the enums in Swift support recursive types using the indirect keyword so you can do something like:

indirect enum Tree<T> {
    case node(left: Tree?, right: Tree?, element: T)
}

and the classes in Swift also support recursive types:

class TreeNode<E> {
  var leftNode:TreeNode<E>
  var rightNode:TreeNode<E>
  var element:E
}

It’s feels like that the ability to declare a binary tree node as a struct with recursive types in it to be the most natural implementation:

struct TreeNode<E>{
  var leftNode:TreeNode<E>
  var rightNode:TreeNode<E>
  var element:E
}

But you just can’t do it with structs:

Value type 'TreeNode<E>' cannot have a stored property that recursively contains it.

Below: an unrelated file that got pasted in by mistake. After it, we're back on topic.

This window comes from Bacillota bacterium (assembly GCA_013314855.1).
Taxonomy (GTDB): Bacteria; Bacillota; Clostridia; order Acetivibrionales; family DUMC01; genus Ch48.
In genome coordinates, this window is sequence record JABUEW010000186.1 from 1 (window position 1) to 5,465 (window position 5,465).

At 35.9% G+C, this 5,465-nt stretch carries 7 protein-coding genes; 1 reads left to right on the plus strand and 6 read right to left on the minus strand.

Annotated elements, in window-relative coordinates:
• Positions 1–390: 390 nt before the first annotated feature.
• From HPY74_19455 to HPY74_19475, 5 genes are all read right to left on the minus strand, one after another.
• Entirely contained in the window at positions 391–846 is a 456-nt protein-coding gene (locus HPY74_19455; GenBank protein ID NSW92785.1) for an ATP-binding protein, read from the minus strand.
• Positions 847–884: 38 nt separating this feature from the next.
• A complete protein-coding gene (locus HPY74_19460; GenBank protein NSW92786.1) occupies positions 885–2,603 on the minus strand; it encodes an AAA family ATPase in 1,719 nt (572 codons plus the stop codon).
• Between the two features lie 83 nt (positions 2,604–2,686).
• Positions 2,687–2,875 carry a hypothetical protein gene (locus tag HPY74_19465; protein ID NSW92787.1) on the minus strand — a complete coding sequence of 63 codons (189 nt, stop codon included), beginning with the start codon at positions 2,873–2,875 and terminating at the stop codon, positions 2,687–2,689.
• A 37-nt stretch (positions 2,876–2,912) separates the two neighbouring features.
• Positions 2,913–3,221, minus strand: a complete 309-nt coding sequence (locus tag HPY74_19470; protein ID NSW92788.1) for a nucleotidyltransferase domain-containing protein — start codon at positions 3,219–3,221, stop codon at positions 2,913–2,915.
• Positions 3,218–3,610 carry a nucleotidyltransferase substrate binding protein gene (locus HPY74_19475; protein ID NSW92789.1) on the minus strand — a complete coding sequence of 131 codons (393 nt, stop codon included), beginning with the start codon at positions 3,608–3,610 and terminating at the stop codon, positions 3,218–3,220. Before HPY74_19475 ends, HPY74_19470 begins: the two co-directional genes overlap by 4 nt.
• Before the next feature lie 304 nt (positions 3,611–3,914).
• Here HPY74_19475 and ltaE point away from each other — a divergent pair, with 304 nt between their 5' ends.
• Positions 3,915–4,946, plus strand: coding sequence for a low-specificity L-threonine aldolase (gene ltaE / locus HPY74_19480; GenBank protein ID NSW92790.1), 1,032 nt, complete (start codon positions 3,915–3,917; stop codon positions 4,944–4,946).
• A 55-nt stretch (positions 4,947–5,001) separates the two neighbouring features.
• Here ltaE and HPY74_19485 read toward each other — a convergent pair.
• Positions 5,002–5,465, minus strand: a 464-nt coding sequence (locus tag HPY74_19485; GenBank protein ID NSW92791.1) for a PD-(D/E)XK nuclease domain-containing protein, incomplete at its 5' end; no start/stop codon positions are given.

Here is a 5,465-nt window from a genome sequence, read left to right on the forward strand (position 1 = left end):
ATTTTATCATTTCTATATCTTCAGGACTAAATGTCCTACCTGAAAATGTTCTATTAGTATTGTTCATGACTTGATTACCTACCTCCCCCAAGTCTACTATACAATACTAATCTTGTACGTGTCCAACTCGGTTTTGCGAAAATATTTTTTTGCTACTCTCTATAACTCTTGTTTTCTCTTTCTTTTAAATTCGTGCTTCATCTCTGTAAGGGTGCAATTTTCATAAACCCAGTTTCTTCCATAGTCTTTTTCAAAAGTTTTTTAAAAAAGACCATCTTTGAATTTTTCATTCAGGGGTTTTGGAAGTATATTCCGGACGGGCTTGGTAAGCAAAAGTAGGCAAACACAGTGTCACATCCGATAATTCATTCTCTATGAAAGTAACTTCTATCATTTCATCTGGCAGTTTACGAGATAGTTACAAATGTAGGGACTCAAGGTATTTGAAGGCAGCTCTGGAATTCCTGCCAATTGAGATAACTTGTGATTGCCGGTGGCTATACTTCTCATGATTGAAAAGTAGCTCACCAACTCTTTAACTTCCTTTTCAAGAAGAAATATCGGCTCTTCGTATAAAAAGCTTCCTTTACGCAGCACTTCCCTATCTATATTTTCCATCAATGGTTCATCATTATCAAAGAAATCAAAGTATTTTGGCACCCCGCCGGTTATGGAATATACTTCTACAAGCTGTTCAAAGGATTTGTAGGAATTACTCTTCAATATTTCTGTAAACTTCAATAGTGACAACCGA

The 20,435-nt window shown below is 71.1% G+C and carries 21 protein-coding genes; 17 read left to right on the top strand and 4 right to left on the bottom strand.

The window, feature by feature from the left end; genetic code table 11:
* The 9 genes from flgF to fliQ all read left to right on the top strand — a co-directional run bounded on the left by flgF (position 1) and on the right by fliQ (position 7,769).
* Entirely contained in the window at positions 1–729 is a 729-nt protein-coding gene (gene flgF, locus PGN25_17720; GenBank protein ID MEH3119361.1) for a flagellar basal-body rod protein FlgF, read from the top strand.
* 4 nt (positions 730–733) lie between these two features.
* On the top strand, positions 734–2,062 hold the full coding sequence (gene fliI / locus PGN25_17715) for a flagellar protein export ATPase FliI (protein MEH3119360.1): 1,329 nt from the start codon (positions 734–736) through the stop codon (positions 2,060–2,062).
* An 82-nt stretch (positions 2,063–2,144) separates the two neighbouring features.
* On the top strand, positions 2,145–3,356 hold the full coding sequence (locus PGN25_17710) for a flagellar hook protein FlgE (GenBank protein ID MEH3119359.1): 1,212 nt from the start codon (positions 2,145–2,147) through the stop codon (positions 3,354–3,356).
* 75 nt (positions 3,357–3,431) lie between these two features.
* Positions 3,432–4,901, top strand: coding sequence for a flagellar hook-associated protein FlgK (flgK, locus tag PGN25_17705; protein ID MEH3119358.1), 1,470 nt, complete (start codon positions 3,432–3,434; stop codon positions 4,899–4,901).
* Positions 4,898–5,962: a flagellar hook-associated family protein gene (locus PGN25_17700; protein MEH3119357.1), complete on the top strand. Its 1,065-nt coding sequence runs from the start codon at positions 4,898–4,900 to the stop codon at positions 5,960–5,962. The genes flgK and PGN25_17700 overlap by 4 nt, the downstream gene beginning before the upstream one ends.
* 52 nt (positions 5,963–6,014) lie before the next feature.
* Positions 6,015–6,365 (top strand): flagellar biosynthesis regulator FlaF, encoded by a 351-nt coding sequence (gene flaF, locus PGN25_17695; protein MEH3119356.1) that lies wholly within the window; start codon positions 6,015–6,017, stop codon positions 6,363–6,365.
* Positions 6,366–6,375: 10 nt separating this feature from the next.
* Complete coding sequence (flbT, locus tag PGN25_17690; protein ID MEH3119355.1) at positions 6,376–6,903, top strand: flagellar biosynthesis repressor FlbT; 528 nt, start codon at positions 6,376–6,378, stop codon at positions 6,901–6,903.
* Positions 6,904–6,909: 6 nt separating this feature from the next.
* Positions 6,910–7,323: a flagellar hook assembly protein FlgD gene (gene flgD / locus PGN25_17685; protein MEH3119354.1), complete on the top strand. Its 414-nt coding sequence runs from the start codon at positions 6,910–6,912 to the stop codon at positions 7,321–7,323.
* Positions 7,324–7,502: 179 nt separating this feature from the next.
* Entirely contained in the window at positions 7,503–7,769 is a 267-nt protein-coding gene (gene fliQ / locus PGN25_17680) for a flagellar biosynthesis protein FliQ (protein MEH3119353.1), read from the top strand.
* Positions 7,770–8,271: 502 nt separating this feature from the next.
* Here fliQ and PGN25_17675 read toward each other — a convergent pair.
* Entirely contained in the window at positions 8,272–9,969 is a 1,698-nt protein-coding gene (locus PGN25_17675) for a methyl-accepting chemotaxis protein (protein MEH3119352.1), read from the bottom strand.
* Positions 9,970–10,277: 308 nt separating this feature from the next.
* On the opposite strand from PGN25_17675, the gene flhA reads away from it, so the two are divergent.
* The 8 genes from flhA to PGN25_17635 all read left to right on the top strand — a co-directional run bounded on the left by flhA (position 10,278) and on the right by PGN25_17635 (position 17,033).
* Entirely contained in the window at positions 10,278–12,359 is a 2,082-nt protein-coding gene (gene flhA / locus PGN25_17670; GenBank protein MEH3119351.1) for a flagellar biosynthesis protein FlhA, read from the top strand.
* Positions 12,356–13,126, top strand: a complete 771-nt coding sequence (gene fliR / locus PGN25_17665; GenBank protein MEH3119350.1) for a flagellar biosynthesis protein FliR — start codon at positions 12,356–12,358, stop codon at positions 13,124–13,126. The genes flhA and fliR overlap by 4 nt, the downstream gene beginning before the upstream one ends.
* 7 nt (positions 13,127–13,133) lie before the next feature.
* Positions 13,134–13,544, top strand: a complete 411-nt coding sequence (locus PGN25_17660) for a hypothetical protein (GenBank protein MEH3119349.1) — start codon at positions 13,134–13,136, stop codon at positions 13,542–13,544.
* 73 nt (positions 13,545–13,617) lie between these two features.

Why can’t structs have recursive value types in Swift? Is this a temporary limit of the language or is it as intended?

The answer is in the question: structs are value types. If you include a substruct B into a struct A, it means, that one object of type A will have a size sizeof(all_other_fields_of_A) + sizeof(B). So, a value type can not be recursive: it would have infinite size.